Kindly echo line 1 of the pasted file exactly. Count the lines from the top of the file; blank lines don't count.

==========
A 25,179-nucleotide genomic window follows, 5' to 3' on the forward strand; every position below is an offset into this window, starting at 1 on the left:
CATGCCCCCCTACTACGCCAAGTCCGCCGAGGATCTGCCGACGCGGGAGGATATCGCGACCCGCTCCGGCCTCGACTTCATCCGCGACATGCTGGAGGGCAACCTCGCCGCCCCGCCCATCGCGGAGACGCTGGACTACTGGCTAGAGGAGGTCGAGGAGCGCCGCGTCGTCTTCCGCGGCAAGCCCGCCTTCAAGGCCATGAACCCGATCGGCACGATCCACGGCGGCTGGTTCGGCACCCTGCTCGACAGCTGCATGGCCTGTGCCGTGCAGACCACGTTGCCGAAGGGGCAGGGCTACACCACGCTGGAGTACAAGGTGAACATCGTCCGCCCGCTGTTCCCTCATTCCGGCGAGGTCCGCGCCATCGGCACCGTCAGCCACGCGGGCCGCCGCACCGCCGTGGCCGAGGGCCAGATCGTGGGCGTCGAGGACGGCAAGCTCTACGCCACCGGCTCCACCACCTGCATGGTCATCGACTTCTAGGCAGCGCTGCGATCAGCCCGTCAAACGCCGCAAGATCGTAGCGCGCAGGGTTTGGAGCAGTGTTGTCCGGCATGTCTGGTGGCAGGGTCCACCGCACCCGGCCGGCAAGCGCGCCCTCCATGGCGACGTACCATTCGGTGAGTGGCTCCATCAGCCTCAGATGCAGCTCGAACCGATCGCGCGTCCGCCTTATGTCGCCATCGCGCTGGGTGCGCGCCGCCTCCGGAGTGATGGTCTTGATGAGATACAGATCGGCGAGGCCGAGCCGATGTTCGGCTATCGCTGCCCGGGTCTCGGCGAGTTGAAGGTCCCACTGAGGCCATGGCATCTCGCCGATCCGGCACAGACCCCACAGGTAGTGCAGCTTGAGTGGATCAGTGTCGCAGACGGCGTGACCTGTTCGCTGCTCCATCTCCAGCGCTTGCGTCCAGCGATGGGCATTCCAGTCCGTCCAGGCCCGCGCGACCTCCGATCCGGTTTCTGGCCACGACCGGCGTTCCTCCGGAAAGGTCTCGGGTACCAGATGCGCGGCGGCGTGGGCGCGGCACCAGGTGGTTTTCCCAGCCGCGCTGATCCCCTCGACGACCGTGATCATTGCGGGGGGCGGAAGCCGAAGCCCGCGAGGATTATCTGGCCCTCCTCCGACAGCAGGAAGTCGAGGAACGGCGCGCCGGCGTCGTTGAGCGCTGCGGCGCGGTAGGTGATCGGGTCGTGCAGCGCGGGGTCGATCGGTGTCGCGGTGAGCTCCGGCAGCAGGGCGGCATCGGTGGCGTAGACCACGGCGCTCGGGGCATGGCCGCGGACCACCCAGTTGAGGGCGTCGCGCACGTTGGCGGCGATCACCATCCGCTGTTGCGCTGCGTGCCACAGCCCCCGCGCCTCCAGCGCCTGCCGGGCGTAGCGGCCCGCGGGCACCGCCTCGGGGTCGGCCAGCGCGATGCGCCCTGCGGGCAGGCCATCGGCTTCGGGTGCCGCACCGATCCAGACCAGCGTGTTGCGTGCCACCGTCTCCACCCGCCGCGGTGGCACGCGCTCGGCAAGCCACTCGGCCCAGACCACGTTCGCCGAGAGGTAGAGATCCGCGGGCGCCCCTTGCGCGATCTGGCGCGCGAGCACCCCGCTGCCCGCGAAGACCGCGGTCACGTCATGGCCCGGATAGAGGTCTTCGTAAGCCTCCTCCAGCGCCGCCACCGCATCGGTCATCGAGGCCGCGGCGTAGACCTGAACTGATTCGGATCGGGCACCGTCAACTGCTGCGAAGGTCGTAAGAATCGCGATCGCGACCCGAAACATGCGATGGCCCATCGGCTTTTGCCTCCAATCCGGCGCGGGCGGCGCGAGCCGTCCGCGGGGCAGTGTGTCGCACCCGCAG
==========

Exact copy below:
A 25,179-nucleotide genomic window follows, 5' to 3' on the forward strand; every position below is an offset into this window, starting at 1 on the left: